State governments are always looking for ways to fund their various local projects, and California's latest idea is a metaphorical goldmine in that regard.

Courtesy of a USA Today report, we now know that California's Public Utilities Commission is considering enacting a tax on text messages.

This isn't coming completely out of the blue, though. Apparently, California is determining whether or not such a tax would comply with much older federal rules; the Public Purpose Programs (PPP) legislation that goes back to the 1930s, to be specific. The PPP allows states to impose taxes on communications services in order to subsidize them for low-income citizens.

Naturally, the telecommunications industry is not too happy with California's ideas. The Cellular Telecommunications Industry Association (CTIA) issued the following statement in a legal filing to the Public Utilities Commission:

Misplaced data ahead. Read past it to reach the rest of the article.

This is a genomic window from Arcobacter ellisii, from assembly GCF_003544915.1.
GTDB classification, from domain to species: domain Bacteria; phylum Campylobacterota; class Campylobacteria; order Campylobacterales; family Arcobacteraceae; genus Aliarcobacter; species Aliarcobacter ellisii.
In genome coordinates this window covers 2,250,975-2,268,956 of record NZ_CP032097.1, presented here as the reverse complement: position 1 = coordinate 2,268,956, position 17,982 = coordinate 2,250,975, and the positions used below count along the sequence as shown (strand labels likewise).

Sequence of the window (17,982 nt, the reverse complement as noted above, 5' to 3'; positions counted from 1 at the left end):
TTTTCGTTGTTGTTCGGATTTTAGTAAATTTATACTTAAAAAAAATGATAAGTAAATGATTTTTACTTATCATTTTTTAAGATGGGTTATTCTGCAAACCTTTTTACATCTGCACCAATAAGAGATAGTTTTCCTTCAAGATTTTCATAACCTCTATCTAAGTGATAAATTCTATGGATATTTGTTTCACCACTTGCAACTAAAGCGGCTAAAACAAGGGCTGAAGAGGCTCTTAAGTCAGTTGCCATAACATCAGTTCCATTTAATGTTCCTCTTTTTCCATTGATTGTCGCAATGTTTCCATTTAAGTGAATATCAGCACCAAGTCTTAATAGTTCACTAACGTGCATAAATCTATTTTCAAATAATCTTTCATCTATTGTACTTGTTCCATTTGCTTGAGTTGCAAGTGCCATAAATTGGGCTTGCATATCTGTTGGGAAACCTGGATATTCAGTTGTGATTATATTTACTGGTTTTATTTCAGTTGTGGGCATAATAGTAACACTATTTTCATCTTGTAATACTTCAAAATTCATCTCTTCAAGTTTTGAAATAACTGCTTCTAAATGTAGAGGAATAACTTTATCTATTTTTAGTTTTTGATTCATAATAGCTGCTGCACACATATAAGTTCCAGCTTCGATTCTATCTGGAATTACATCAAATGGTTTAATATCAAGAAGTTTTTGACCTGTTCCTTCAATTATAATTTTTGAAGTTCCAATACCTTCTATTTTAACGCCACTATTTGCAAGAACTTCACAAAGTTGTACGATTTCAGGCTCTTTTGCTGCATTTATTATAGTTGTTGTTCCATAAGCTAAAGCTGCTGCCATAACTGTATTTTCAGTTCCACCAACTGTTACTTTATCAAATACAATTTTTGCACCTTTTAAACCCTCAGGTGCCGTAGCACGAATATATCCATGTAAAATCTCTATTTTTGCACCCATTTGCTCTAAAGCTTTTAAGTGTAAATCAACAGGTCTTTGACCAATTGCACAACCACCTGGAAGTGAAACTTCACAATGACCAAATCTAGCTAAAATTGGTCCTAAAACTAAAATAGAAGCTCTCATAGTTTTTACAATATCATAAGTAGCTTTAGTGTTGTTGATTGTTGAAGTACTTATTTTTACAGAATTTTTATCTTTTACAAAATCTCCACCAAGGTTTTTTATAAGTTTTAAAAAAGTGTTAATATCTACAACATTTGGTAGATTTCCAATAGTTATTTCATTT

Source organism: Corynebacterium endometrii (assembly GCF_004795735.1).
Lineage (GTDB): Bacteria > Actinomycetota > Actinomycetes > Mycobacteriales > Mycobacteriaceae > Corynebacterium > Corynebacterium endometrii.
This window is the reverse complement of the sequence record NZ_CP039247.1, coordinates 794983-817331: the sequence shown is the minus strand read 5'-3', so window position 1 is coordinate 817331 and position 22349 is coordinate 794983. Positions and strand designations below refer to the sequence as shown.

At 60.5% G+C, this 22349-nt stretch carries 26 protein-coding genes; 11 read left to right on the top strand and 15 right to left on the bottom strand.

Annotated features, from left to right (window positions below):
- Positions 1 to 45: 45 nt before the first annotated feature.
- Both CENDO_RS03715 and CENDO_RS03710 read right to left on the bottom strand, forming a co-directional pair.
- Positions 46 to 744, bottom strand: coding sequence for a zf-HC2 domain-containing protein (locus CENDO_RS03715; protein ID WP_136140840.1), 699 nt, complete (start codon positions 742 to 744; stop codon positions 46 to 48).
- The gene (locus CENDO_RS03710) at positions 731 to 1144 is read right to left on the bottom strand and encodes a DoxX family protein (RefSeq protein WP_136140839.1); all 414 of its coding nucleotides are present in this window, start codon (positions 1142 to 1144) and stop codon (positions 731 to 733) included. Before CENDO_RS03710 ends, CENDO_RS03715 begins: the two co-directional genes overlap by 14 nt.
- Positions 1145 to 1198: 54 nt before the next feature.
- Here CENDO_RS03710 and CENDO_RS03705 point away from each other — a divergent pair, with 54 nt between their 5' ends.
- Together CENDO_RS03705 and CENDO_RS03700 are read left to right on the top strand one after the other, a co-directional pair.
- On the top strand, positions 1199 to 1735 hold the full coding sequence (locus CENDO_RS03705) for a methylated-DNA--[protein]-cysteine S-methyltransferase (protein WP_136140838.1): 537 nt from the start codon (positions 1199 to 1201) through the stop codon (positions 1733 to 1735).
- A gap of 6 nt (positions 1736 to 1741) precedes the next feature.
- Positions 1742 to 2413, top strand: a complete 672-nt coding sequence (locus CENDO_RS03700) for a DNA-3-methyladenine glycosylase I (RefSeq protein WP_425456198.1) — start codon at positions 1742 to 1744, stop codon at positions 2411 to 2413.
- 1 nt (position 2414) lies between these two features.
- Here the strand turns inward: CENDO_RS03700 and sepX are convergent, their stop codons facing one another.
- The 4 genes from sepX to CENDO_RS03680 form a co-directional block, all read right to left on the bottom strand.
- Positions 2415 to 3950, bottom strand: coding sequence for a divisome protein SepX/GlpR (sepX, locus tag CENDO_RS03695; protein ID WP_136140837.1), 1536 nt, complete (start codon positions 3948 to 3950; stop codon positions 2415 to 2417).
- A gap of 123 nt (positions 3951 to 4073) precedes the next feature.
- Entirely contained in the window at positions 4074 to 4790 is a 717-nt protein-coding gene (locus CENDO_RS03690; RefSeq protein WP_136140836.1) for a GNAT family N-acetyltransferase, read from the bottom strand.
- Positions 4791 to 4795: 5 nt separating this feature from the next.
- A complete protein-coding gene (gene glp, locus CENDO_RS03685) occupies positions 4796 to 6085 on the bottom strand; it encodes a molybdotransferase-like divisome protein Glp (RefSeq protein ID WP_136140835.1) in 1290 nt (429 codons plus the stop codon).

Subjecting wireless carriers' text messaging traffic to surcharges that cannot be applied to the lion's share of messaging traffic and messaging providers is illogical, anticompetitive and harmful to consumers.

In other words, the CTIA feels that a texting tax would be unfair, given that other communications services which rely on Wifi (such as Facebook Messenger, Telegram, or even Discord) to function would not be hit with similar fees.

For better or worse, California's regulators will vote on the matter sometime in January. Whether you're for or against the idea of a texting tax, one thing is certain: This is shaping up to be one of the most controversial proposals California has considered in quite some time - a quick glance at your social media feed of choice should provide ample evidence of that.